<img height="1" width="1" style="display:none;" alt="" src="https://px.ads.linkedin.com/collect/?pid=489233&amp;fmt=gif">

Women in leadership: An interview with Trine Michelsen


We had a discussion with our Finance and Accounting Manager about advancing workplace inclusion.

Motivated by a profound commitment to enhancing patients' quality of life, Trine Michelsen, the VP of Customer Success at Scilife, embarked on her journey with the company nearly four years ago as its first and only team member.

With a rich background working in the healthcare and medical devices field and an education in economics, international management, and marketing, she has skillfully built her team into the successful unit it is today.

As a female executive, we were interested in her thoughts on addressing the gender gap in high-ranking positions, her experiences in overcoming barriers during her career, and her ideas for enhancing workplace diversity and inclusivity.


According to McKinsey, due to gender disparity in early promotions, men end up holding 60% of manager-level positions in a typical company, while women occupy 40%. What factors do you think have caused a gender imbalance in the workplace, specifically amongst senior leadership roles?

I believe we are somewhat of an exception in this regard at Scilife because, in fact, we have many women in leadership positions here, even more so than men.

But looking externally, this is far from the case. Often, we focus on the changes that need to happen in society for this to improve but I think it is just as important to focus on what we can do individually, as women, to shift the scale and have more women in leadership roles. In my experience, women are often more inclined to undersell themselves. For example, a man with fewer qualifications than a woman often manages to sell himself much better.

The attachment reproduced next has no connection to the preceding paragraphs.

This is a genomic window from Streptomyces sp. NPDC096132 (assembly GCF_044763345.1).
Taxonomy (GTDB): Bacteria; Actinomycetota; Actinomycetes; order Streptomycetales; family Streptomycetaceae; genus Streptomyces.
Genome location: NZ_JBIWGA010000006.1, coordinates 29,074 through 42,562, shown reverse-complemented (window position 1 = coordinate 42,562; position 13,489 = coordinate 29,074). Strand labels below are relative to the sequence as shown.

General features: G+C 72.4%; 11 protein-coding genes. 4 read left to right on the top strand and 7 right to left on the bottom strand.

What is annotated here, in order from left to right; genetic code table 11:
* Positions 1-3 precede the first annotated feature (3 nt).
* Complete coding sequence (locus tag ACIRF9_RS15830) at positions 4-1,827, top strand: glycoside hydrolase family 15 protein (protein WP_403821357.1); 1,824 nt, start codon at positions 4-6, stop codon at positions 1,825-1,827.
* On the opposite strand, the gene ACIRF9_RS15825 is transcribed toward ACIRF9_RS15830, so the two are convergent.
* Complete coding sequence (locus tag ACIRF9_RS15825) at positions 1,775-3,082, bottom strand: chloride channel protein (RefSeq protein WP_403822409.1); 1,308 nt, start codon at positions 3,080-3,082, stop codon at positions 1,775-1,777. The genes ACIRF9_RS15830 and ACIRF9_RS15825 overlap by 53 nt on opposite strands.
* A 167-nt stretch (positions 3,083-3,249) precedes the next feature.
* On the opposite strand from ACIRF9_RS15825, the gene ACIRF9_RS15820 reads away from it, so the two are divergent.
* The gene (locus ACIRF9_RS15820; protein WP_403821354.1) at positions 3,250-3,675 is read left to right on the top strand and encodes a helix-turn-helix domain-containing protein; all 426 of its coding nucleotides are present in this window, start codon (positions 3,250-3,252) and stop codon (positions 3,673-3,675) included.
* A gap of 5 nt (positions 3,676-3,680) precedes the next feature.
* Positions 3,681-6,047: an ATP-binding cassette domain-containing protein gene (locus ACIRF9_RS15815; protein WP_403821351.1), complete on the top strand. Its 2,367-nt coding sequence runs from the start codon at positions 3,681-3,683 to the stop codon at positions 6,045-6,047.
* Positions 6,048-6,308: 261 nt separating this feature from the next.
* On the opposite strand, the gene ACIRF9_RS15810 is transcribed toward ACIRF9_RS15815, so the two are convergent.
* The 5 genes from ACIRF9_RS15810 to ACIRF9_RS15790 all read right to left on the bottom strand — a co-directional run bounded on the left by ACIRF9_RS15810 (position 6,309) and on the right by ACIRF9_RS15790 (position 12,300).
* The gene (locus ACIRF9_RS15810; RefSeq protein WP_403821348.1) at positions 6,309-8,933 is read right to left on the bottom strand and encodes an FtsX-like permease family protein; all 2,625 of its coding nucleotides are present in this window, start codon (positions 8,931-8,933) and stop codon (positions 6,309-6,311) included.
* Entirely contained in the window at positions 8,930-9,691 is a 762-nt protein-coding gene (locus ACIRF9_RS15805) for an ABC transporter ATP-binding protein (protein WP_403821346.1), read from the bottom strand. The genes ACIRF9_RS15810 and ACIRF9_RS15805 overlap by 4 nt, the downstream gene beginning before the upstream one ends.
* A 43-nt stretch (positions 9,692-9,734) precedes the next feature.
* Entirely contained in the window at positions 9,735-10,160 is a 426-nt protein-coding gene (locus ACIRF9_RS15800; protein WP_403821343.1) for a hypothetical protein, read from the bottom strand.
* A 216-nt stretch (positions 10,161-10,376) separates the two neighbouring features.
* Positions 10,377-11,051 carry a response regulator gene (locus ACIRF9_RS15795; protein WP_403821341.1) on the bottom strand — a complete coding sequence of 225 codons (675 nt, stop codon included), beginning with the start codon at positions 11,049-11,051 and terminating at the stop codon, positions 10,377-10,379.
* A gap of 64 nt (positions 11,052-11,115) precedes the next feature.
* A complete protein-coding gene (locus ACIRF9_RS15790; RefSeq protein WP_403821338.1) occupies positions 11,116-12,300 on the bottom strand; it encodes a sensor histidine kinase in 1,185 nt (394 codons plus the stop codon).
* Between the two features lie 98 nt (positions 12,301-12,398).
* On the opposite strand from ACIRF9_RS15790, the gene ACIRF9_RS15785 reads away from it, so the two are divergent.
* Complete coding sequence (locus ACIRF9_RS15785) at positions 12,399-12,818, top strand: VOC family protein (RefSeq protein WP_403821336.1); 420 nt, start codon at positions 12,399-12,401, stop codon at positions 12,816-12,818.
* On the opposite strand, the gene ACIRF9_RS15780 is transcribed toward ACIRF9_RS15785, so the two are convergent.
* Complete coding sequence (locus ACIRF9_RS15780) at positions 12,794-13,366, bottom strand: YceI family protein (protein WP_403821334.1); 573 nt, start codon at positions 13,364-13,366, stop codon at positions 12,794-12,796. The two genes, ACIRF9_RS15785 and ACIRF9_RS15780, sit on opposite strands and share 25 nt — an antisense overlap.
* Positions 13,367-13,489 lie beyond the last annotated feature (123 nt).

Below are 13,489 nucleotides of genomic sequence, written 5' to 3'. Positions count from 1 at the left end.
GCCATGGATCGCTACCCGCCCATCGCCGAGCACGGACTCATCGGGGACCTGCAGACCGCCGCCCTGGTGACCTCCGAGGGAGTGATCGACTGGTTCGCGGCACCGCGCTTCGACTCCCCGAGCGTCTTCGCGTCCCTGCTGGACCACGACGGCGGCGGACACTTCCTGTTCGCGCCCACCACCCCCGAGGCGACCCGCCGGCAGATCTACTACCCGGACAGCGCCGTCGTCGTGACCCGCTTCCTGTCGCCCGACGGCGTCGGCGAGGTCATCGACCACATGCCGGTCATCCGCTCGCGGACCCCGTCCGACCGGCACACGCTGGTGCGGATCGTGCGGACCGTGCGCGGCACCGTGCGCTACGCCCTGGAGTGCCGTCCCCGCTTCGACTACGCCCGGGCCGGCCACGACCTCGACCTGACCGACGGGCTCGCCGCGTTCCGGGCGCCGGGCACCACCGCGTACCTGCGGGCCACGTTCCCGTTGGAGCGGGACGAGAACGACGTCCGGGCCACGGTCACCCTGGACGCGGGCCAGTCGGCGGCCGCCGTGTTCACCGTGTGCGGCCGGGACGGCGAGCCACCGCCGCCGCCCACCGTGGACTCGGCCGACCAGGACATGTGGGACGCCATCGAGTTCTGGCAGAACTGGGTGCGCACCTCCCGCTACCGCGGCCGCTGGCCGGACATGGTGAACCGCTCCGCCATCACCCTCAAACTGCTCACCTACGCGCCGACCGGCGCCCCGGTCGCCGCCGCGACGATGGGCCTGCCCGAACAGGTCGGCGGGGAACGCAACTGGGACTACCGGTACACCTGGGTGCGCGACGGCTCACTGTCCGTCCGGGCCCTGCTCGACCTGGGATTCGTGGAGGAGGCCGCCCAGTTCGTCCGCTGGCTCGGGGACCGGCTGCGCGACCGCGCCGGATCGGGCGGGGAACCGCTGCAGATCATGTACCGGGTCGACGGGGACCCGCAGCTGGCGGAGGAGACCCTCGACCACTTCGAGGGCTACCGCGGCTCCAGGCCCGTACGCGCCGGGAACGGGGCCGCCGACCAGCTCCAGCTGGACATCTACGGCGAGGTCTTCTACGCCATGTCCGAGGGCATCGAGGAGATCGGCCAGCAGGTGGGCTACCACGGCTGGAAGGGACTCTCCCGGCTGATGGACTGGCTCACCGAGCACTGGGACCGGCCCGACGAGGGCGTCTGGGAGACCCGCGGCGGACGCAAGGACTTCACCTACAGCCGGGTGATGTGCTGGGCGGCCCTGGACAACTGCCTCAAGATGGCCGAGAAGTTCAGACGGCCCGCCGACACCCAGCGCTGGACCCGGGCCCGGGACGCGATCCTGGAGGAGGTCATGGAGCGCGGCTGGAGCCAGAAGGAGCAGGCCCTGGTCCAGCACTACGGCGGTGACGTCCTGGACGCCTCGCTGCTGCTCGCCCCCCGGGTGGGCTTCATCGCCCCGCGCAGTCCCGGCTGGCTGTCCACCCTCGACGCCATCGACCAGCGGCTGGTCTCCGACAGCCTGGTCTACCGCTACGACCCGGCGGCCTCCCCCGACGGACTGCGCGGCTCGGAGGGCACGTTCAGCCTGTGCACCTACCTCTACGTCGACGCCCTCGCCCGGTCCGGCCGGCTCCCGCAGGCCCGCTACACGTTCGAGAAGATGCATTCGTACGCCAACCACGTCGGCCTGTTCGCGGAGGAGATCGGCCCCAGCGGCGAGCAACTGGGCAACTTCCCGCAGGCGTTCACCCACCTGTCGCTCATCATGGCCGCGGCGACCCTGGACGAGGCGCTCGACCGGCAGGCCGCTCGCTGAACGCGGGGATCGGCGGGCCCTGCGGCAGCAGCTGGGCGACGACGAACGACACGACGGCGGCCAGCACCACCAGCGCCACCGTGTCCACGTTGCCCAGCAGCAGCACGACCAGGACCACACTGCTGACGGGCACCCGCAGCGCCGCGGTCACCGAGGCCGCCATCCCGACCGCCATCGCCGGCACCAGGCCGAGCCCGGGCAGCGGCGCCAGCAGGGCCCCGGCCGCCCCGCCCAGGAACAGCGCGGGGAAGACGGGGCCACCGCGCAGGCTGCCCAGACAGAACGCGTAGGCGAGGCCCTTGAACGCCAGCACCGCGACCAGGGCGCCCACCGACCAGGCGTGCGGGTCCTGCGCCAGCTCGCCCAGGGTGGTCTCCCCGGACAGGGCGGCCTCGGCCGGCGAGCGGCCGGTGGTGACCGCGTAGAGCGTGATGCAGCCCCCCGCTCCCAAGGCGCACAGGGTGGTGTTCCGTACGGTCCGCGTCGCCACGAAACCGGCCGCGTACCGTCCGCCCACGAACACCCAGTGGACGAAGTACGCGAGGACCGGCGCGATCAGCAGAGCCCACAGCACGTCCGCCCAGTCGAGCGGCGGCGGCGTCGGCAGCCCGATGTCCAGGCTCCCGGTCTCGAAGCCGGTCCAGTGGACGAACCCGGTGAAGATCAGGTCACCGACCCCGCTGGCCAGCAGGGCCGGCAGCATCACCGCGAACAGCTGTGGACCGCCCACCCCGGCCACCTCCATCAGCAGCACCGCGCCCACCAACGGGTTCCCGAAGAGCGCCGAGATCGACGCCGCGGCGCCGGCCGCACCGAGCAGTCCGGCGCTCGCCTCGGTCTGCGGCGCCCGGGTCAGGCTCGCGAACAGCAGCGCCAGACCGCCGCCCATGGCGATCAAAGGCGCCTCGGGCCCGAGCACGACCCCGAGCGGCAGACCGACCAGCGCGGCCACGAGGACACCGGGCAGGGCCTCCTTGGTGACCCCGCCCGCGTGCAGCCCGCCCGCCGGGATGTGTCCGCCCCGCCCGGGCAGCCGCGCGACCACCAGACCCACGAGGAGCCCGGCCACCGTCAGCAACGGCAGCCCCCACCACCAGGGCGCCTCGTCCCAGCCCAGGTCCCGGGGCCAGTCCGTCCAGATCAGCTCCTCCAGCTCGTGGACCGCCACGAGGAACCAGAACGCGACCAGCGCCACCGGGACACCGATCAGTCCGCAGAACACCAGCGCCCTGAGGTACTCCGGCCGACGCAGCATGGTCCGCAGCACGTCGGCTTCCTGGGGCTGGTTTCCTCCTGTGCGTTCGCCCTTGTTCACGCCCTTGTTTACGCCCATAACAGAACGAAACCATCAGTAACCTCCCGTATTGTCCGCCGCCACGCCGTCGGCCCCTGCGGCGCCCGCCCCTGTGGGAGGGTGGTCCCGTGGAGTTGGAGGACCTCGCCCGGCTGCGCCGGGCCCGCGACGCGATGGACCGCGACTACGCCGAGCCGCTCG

They manage to appear more confident and secure positions that perhaps a woman, who might be more hesitant, doesn't. We don't promote ourselves as effectively. And when we do make an effort, it's sometimes viewed negatively, as if we're too aggressive or trying too hard. I think this is an area where we, as women, still have work to do: to trust ourselves more, not to undervalue our capabilities, and to support each other more openly.

We often feel pressured to be perfect in every aspect of our lives because we juggle so many roles. However, there's a positive shift happening. Young men and boys are starting to share these responsibilities, recognizing that they too have a part to play in changing these dynamics.

This change is gradual but essential, and it might be a generational shift towards recognizing that women have been their own harshest critics. We need to encourage one another to stand tall and acknowledge our worth.


Have you faced any barriers in your career due to being a woman? If so, how did you overcome them?